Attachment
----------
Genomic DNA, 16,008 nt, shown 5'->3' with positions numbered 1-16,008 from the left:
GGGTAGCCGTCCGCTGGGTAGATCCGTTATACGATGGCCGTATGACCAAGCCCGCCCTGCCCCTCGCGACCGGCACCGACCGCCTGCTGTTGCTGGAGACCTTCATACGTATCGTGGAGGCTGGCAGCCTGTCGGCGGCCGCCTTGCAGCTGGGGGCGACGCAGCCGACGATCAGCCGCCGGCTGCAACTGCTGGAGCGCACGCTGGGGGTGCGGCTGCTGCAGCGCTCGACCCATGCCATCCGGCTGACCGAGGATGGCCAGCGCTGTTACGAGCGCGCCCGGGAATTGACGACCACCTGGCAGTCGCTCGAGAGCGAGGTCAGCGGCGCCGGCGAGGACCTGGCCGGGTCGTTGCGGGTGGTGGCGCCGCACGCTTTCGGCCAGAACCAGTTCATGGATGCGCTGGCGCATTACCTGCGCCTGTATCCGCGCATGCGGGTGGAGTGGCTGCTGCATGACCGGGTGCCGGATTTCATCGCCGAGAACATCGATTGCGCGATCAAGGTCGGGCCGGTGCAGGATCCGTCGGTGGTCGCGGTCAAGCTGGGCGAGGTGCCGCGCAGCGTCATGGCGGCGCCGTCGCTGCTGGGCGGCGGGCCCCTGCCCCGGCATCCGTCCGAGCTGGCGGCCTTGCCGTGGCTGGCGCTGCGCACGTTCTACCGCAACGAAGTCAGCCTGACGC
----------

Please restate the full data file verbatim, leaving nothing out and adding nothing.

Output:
Genomic DNA, 16,008 nt, shown 5'->3' with positions numbered 1-16,008 from the left:
GGGTAGCCGTCCGCTGGGTAGATCCGTTATACGATGGCCGTATGACCAAGCCCGCCCTGCCCCTCGCGACCGGCACCGACCGCCTGCTGTTGCTGGAGACCTTCATACGTATCGTGGAGGCTGGCAGCCTGTCGGCGGCCGCCTTGCAGCTGGGGGCGACGCAGCCGACGATCAGCCGCCGGCTGCAACTGCTGGAGCGCACGCTGGGGGTGCGGCTGCTGCAGCGCTCGACCCATGCCATCCGGCTGACCGAGGATGGCCAGCGCTGTTACGAGCGCGCCCGGGAATTGACGACCACCTGGCAGTCGCTCGAGAGCGAGGTCAGCGGCGCCGGCGAGGACCTGGCCGGGTCGTTGCGGGTGGTGGCGCCGCACGCTTTCGGCCAGAACCAGTTCATGGATGCGCTGGCGCATTACCTGCGCCTGTATCCGCGCATGCGGGTGGAGTGGCTGCTGCATGACCGGGTGCCGGATTTCATCGCCGAGAACATCGATTGCGCGATCAAGGTCGGGCCGGTGCAGGATCCGTCGGTGGTCGCGGTCAAGCTGGGCGAGGTGCCGCGCAGCGTCATGGCGGCGCCGTCGCTGCTGGGCGGCGGGCCCCTGCCCCGGCATCCGTCCGAGCTGGCGGCCTTGCCGTGGCTGGCGCTGCGCACGTTCTACCGCAACGAAGTCAGCCTGACGC